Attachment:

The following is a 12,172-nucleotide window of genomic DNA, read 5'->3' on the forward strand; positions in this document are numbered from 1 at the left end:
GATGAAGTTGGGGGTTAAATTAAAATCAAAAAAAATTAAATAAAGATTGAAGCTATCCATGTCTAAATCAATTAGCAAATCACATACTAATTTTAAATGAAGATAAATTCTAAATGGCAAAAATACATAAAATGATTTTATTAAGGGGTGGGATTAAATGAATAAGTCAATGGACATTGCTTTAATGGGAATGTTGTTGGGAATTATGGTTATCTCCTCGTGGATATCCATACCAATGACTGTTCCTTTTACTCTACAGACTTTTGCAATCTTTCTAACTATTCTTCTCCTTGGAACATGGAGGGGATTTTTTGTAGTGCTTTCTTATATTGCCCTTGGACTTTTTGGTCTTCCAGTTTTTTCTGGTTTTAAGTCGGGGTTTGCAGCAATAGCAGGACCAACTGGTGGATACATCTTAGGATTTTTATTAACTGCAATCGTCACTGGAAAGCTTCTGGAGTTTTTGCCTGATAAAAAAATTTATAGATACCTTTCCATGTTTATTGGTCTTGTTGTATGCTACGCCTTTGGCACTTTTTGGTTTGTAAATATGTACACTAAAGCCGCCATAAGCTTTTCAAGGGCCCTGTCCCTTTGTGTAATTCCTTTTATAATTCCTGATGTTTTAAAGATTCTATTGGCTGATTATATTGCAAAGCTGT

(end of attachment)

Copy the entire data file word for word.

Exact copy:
The following is a 12,172-nucleotide window of genomic DNA, read 5'->3' on the forward strand; positions in this document are numbered from 1 at the left end:
GATGAAGTTGGGGGTTAAATTAAAATCAAAAAAAATTAAATAAAGATTGAAGCTATCCATGTCTAAATCAATTAGCAAATCACATACTAATTTTAAATGAAGATAAATTCTAAATGGCAAAAATACATAAAATGATTTTATTAAGGGGTGGGATTAAATGAATAAGTCAATGGACATTGCTTTAATGGGAATGTTGTTGGGAATTATGGTTATCTCCTCGTGGATATCCATACCAATGACTGTTCCTTTTACTCTACAGACTTTTGCAATCTTTCTAACTATTCTTCTCCTTGGAACATGGAGGGGATTTTTTGTAGTGCTTTCTTATATTGCCCTTGGACTTTTTGGTCTTCCAGTTTTTTCTGGTTTTAAGTCGGGGTTTGCAGCAATAGCAGGACCAACTGGTGGATACATCTTAGGATTTTTATTAACTGCAATCGTCACTGGAAAGCTTCTGGAGTTTTTGCCTGATAAAAAAATTTATAGATACCTTTCCATGTTTATTGGTCTTGTTGTATGCTACGCCTTTGGCACTTTTTGGTTTGTAAATATGTACACTAAAGCCGCCATAAGCTTTTCAAGGGCCCTGTCCCTTTGTGTAATTCCTTTTATAATTCCTGATGTTTTAAAGATTCTATTGGCTGATTATATTGCAAAGCTGT